Friday, December 5, 2008

The power of repeated testing

I know I've talked before about statistics in relation to test engineering (here or here for example).  One thing I haven't really discussed is Gage R&R testing, but something personally happened to me this week that reminded me how useful that testing tool can be.

Where I live is close to the bottom of a hill within a subdivision.  I have found, through repeated testing, that if I a) shift my Toyota Prius into neutral at a specific speed once I turn into the subdivision and b) follow the same path, then I can overcome the two small hills and coast all the way down to the end of my driveway.  It's kind of a geeky thing to know, but I'm an engineer with a cool car built to do stuff like that.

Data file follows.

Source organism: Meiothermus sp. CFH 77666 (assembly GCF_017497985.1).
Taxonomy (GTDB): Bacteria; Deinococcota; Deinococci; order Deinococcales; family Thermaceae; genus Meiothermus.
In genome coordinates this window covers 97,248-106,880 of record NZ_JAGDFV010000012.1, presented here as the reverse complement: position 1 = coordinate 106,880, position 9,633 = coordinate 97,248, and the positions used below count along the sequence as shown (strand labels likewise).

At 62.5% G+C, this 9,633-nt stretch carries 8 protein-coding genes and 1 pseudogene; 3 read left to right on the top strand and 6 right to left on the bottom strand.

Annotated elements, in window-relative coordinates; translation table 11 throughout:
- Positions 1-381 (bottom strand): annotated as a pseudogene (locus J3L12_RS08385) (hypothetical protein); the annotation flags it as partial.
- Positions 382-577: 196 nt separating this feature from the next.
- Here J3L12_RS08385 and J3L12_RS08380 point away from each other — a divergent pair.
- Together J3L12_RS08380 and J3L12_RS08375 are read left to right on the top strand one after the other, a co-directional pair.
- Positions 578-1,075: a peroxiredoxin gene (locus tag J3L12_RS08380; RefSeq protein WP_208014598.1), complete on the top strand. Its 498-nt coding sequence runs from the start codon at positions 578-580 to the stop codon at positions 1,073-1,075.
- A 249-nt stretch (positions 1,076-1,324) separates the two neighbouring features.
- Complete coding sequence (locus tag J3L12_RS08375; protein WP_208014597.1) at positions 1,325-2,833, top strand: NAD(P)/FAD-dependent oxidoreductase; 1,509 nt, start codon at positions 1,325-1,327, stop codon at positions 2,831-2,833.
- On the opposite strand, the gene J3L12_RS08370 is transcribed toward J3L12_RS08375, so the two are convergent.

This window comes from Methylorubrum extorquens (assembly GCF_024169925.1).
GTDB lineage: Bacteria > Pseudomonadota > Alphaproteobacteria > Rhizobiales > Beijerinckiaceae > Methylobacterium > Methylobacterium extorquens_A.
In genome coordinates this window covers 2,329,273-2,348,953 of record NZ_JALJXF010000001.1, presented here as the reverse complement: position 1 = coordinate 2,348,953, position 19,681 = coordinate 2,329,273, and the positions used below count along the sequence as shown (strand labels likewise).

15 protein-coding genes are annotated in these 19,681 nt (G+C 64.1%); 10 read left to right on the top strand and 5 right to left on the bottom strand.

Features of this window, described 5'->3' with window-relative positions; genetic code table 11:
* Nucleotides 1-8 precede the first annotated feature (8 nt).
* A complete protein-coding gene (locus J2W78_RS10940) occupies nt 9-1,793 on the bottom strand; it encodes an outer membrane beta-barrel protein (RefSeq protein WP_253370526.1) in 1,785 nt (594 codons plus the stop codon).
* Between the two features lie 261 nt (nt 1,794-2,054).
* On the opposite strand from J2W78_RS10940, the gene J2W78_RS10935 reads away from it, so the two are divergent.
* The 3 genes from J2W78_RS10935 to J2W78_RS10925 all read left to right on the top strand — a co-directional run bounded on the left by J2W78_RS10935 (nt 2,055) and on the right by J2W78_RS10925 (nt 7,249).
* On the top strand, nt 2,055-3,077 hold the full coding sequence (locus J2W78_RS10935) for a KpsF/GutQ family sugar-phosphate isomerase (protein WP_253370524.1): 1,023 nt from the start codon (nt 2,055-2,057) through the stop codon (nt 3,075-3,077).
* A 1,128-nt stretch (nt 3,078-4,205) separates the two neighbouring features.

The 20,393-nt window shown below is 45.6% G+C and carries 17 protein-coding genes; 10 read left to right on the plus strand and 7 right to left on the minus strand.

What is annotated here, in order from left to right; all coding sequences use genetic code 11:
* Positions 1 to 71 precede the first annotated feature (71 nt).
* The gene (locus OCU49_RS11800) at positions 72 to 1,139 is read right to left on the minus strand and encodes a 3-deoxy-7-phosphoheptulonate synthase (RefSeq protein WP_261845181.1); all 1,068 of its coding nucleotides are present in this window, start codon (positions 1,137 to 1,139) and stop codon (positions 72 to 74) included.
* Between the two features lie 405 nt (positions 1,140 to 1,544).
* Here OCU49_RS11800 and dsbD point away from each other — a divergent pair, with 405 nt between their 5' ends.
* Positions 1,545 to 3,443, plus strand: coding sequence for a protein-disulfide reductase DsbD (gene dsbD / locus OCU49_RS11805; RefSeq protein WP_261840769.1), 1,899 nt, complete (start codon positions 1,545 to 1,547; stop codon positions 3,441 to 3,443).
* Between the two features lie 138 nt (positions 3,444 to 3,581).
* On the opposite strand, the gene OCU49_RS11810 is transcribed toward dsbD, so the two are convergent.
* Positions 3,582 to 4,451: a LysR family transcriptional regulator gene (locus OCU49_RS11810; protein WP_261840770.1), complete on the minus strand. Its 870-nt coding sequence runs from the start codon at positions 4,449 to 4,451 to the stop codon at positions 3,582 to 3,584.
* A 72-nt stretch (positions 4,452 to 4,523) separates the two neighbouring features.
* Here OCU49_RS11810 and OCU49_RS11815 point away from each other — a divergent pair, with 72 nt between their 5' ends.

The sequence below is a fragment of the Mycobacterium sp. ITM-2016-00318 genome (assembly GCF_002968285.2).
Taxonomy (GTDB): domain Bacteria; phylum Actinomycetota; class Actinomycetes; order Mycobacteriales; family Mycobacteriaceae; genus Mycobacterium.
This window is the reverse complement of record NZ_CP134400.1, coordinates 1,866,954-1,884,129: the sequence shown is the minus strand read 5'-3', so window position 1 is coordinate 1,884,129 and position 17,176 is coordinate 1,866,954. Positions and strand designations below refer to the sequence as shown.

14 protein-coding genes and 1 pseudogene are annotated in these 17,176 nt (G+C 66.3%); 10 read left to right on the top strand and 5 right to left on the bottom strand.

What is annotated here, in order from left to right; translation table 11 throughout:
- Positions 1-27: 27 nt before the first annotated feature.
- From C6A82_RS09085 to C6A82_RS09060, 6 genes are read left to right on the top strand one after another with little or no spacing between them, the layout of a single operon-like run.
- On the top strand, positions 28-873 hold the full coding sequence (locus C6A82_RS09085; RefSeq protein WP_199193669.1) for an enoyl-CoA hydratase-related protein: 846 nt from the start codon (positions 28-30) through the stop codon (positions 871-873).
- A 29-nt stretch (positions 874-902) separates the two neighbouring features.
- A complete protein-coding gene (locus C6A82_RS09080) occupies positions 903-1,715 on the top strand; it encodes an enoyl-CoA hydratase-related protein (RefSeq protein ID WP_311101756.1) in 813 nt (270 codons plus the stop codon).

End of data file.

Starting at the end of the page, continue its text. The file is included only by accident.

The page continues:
Last week I got new tires.  A day later I took the normal coast route but the car felt different - a little slower while coasting.  I had shifted into neutral within a couple mph, the roads were not slippery so I didn't need to brake excessively for the curves, but it was definitely slower.  So I called the shop &, as I suspected, they need to be balanced better.

This is a perfect example of why you should run a Gage R&R on your test system every once in a while.    Like my regular "coast to the house" test, a regular test against a known standard will show you if there is something a little "off balance" with your system.

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